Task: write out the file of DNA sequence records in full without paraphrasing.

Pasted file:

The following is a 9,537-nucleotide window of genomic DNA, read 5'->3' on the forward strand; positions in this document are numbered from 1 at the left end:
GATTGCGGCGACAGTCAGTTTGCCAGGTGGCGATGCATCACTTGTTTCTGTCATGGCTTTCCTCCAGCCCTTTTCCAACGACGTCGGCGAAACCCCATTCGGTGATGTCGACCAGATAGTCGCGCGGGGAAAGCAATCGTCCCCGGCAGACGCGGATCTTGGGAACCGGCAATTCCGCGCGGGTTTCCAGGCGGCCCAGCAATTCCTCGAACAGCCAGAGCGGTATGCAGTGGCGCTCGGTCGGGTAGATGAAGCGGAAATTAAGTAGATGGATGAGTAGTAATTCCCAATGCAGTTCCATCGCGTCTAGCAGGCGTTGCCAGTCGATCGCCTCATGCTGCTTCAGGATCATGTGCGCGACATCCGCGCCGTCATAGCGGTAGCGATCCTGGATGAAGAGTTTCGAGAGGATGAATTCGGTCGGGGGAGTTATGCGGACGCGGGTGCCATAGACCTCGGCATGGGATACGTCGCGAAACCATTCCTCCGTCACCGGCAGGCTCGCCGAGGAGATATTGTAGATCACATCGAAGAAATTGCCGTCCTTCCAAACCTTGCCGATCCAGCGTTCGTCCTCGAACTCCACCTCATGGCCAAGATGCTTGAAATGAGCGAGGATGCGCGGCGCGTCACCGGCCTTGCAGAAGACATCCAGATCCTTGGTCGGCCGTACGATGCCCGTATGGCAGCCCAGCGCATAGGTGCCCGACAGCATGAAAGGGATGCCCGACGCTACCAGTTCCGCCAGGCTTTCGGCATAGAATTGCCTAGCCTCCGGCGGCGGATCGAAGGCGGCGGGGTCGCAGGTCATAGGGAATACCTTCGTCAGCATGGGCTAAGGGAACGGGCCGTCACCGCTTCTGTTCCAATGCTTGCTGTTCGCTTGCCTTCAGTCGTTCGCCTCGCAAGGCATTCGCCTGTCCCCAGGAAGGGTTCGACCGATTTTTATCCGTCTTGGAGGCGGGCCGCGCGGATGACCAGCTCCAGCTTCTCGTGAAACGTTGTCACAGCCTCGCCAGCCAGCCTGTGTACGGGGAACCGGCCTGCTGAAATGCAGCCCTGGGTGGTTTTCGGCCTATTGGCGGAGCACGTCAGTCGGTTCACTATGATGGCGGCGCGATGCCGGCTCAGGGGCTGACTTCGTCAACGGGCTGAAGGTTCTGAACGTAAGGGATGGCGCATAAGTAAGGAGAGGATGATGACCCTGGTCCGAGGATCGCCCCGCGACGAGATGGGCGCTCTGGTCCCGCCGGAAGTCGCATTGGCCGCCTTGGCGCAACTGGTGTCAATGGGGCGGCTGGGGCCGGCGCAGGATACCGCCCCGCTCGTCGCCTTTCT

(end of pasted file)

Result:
The following is a 9,537-nucleotide window of genomic DNA, read 5'->3' on the forward strand; positions in this document are numbered from 1 at the left end:
GATTGCGGCGACAGTCAGTTTGCCAGGTGGCGATGCATCACTTGTTTCTGTCATGGCTTTCCTCCAGCCCTTTTCCAACGACGTCGGCGAAACCCCATTCGGTGATGTCGACCAGATAGTCGCGCGGGGAAAGCAATCGTCCCCGGCAGACGCGGATCTTGGGAACCGGCAATTCCGCGCGGGTTTCCAGGCGGCCCAGCAATTCCTCGAACAGCCAGAGCGGTATGCAGTGGCGCTCGGTCGGGTAGATGAAGCGGAAATTAAGTAGATGGATGAGTAGTAATTCCCAATGCAGTTCCATCGCGTCTAGCAGGCGTTGCCAGTCGATCGCCTCATGCTGCTTCAGGATCATGTGCGCGACATCCGCGCCGTCATAGCGGTAGCGATCCTGGATGAAGAGTTTCGAGAGGATGAATTCGGTCGGGGGAGTTATGCGGACGCGGGTGCCATAGACCTCGGCATGGGATACGTCGCGAAACCATTCCTCCGTCACCGGCAGGCTCGCCGAGGAGATATTGTAGATCACATCGAAGAAATTGCCGTCCTTCCAAACCTTGCCGATCCAGCGTTCGTCCTCGAACTCCACCTCATGGCCAAGATGCTTGAAATGAGCGAGGATGCGCGGCGCGTCACCGGCCTTGCAGAAGACATCCAGATCCTTGGTCGGCCGTACGATGCCCGTATGGCAGCCCAGCGCATAGGTGCCCGACAGCATGAAAGGGATGCCCGACGCTACCAGTTCCGCCAGGCTTTCGGCATAGAATTGCCTAGCCTCCGGCGGCGGATCGAAGGCGGCGGGGTCGCAGGTCATAGGGAATACCTTCGTCAGCATGGGCTAAGGGAACGGGCCGTCACCGCTTCTGTTCCAATGCTTGCTGTTCGCTTGCCTTCAGTCGTTCGCCTCGCAAGGCATTCGCCTGTCCCCAGGAAGGGTTCGACCGATTTTTATCCGTCTTGGAGGCGGGCCGCGCGGATGACCAGCTCCAGCTTCTCGTGAAACGTTGTCACAGCCTCGCCAGCCAGCCTGTGTACGGGGAACCGGCCTGCTGAAATGCAGCCCTGGGTGGTTTTCGGCCTATTGGCGGAGCACGTCAGTCGGTTCACTATGATGGCGGCGCGATGCCGGCTCAGGGGCTGACTTCGTCAACGGGCTGAAGGTTCTGAACGTAAGGGATGGCGCATAAGTAAGGAGAGGATGATGACCCTGGTCCGAGGATCGCCCCGCGACGAGATGGGCGCTCTGGTCCCGCCGGAAGTCGCATTGGCCGCCTTGGCGCAACTGGTGTCAATGGGGCGGCTGGGGCCGGCGCAGGATACCGCCCCGCTCGTCGCCTTTCT